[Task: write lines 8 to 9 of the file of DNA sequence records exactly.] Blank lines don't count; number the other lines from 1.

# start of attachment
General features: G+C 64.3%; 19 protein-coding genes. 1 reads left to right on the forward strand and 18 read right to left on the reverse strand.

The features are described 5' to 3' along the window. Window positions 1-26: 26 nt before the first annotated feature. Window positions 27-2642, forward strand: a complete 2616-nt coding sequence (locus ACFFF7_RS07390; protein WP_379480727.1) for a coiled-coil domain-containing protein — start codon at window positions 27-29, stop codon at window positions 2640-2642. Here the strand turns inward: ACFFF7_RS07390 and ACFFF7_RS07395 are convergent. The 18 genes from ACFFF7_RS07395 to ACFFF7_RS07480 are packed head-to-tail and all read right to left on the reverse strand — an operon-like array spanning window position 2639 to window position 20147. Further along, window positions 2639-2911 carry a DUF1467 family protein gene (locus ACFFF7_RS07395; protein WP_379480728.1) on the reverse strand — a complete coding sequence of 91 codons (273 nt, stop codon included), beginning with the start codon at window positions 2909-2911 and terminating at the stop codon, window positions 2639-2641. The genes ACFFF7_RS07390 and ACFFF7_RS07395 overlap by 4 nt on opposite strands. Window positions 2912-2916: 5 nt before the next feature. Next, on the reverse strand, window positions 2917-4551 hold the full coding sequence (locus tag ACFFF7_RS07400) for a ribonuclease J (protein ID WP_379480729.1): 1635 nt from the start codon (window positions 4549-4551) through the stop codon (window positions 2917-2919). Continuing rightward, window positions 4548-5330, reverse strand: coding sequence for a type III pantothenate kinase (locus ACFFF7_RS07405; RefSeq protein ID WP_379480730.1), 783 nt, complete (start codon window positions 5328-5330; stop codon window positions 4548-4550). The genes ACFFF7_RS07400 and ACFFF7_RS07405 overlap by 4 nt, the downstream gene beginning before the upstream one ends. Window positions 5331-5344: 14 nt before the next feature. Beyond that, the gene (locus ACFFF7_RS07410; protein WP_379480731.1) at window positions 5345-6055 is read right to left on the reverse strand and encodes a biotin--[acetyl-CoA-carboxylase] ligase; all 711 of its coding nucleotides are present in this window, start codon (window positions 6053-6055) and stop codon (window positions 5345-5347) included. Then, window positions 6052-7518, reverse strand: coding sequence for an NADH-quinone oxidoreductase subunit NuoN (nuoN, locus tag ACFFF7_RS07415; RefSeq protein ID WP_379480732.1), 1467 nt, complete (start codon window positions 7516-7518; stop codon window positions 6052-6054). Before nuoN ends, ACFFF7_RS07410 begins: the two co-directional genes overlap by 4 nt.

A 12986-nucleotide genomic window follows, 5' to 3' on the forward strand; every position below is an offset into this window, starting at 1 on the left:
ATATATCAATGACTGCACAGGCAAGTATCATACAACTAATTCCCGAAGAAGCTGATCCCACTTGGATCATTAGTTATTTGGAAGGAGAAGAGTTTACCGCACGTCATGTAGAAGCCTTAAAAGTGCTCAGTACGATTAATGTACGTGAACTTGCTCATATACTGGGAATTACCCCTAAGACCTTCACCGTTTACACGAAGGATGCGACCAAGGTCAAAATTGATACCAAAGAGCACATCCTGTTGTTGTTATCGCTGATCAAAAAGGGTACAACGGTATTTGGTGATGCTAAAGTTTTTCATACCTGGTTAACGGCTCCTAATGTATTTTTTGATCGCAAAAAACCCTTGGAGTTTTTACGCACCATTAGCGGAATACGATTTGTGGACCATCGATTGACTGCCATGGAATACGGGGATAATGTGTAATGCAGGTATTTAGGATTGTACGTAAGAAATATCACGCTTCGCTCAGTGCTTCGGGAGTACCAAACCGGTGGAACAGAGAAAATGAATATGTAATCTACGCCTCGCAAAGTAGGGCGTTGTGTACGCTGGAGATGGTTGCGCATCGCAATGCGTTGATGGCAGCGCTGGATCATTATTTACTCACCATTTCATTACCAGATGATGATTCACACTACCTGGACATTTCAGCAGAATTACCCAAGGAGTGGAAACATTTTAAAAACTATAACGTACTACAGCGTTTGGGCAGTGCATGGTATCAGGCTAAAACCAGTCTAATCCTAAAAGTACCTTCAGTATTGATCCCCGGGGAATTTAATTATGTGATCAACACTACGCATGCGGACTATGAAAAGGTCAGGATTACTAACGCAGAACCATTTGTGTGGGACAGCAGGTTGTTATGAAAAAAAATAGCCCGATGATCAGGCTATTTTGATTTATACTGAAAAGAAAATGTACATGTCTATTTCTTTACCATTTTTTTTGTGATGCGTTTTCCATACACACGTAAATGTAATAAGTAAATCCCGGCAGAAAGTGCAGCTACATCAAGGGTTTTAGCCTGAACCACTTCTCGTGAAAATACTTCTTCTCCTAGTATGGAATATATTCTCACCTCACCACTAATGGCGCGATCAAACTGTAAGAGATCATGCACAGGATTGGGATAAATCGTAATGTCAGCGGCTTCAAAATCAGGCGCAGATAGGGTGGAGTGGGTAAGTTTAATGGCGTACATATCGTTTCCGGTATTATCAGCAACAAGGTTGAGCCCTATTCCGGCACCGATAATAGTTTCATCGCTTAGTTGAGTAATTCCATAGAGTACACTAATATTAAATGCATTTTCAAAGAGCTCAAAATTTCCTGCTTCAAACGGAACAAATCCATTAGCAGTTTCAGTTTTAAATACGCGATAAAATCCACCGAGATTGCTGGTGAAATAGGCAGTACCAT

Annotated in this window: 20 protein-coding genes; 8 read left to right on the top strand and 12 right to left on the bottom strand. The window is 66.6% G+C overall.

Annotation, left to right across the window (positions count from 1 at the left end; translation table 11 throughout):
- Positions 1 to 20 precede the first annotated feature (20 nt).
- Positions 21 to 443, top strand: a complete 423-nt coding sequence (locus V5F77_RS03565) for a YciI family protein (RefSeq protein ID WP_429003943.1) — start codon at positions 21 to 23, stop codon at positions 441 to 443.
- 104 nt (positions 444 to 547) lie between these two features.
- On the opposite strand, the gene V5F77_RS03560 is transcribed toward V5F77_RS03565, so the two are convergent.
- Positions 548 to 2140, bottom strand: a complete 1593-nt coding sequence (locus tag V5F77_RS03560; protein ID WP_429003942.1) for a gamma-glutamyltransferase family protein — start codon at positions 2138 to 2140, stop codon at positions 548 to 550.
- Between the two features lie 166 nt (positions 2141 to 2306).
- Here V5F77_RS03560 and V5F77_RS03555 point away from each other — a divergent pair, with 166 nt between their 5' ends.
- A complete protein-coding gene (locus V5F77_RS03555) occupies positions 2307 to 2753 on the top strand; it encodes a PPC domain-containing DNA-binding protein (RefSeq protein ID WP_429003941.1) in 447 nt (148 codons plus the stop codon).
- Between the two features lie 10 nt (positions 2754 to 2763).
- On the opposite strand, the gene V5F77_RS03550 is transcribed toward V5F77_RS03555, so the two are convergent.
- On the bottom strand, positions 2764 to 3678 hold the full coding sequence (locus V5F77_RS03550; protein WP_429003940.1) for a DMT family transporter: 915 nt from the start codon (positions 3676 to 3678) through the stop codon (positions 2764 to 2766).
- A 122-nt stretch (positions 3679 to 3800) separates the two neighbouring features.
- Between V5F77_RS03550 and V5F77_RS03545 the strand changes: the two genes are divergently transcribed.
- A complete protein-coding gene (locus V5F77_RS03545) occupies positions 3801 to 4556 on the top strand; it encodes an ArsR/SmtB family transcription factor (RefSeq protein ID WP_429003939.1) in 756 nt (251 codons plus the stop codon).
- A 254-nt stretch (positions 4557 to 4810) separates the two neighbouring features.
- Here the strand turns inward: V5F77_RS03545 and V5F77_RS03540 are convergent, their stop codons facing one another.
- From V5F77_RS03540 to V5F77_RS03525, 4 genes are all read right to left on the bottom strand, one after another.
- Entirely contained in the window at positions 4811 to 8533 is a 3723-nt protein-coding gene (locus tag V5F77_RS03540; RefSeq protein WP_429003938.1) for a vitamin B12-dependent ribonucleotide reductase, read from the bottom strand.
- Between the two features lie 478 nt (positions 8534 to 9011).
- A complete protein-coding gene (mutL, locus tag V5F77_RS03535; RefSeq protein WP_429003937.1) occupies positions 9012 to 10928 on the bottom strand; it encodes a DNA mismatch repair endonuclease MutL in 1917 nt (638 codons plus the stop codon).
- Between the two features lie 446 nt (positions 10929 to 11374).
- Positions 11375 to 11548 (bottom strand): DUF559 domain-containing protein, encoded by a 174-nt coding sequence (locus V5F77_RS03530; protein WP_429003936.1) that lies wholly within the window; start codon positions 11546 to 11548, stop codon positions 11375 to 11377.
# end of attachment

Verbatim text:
- Positions 21 to 443, top strand: a complete 423-nt coding sequence (locus V5F77_RS03565) for a YciI family protein (RefSeq protein ID WP_429003943.1) — start codon at positions 21 to 23, stop codon at positions 441 to 443.
- 104 nt (positions 444 to 547) lie between these two features.